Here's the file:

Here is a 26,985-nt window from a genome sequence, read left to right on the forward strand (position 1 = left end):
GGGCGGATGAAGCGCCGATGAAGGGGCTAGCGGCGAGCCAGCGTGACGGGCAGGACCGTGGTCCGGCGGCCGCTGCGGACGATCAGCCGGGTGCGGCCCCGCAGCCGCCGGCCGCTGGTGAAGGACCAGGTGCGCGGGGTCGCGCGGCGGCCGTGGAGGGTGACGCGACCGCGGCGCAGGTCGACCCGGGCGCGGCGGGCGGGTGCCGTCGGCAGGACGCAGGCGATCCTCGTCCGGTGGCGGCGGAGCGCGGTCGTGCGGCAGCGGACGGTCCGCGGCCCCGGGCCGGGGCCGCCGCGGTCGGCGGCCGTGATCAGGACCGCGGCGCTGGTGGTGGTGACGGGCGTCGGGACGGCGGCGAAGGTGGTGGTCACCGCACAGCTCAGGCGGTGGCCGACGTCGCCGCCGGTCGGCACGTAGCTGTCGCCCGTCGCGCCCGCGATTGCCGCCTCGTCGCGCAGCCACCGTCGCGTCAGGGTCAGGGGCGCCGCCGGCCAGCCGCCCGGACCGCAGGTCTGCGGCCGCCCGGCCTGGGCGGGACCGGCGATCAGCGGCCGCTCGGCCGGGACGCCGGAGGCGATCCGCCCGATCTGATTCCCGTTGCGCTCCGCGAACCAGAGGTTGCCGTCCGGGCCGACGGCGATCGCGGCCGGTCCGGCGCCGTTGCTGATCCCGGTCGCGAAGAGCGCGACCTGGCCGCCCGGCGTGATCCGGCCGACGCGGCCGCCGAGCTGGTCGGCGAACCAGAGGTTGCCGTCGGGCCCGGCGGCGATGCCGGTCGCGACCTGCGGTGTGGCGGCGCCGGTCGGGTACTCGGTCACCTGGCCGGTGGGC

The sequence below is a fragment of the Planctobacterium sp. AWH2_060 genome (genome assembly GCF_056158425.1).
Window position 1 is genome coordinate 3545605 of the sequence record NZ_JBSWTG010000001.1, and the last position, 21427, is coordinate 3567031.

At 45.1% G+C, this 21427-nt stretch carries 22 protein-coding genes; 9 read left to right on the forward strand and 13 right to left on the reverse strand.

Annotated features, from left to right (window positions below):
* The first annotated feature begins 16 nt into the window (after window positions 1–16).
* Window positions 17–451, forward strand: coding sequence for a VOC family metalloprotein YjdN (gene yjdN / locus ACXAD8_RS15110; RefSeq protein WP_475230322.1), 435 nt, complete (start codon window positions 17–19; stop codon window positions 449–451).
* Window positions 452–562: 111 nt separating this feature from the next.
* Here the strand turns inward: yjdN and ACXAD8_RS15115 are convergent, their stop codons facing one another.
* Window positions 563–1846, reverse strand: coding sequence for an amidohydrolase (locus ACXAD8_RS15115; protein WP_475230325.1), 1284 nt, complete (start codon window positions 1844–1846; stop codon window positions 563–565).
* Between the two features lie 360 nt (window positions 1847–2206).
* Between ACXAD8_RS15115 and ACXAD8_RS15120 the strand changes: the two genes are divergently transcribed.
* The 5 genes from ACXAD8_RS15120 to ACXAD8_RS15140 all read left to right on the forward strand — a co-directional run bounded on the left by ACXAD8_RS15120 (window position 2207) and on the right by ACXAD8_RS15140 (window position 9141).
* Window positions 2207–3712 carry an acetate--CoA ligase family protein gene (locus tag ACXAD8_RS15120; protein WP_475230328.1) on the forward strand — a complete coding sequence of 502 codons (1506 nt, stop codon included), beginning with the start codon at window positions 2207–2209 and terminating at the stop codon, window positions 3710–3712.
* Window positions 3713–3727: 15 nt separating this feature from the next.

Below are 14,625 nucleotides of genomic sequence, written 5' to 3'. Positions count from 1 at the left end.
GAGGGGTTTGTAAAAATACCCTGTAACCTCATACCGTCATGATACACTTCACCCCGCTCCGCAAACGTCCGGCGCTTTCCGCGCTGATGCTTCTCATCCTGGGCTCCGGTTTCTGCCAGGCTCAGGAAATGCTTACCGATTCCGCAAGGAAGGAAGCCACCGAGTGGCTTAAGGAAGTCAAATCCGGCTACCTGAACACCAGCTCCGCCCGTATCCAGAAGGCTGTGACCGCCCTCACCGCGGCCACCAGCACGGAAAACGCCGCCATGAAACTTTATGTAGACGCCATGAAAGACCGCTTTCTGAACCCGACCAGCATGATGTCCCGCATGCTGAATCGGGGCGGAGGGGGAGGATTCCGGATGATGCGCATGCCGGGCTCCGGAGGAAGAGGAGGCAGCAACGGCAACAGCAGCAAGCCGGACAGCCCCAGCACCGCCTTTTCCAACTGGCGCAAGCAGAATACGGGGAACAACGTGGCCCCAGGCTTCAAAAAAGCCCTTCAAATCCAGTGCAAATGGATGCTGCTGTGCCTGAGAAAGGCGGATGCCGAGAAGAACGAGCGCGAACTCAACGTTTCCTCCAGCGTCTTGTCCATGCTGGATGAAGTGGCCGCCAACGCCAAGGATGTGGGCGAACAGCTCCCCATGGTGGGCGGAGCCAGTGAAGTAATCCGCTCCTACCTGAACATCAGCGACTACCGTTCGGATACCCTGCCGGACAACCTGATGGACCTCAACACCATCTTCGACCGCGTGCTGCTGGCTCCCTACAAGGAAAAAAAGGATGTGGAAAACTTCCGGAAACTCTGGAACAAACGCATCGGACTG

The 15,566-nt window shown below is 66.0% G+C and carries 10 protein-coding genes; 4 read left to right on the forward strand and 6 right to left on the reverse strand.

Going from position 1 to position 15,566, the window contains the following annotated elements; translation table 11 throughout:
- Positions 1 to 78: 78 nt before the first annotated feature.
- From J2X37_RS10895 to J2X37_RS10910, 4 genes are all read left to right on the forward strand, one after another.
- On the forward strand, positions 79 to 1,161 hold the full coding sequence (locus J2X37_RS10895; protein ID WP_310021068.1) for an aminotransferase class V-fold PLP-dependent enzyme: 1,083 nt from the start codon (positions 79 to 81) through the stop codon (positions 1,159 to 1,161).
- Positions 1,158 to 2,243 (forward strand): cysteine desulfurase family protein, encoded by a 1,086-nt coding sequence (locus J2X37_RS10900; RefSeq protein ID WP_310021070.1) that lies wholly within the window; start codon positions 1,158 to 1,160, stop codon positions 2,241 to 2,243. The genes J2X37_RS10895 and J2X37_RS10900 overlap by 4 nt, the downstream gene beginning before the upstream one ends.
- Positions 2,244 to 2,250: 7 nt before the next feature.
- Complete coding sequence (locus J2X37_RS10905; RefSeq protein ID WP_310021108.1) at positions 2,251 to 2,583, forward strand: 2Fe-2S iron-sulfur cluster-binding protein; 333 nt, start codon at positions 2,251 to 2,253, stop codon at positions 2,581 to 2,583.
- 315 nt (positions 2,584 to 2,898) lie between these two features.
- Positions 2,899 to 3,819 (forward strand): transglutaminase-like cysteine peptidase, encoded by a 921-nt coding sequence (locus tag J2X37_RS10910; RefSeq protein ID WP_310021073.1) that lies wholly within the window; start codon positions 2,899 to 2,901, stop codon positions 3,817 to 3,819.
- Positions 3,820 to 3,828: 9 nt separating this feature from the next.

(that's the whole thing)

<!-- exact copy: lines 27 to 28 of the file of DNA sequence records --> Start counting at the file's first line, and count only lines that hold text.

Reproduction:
- 315 nt (positions 2,584 to 2,898) lie between these two features.
- Positions 2,899 to 3,819 (forward strand): transglutaminase-like cysteine peptidase, encoded by a 921-nt coding sequence (locus tag J2X37_RS10910; RefSeq protein ID WP_310021073.1) that lies wholly within the window; start codon positions 2,899 to 2,901, stop codon positions 3,817 to 3,819.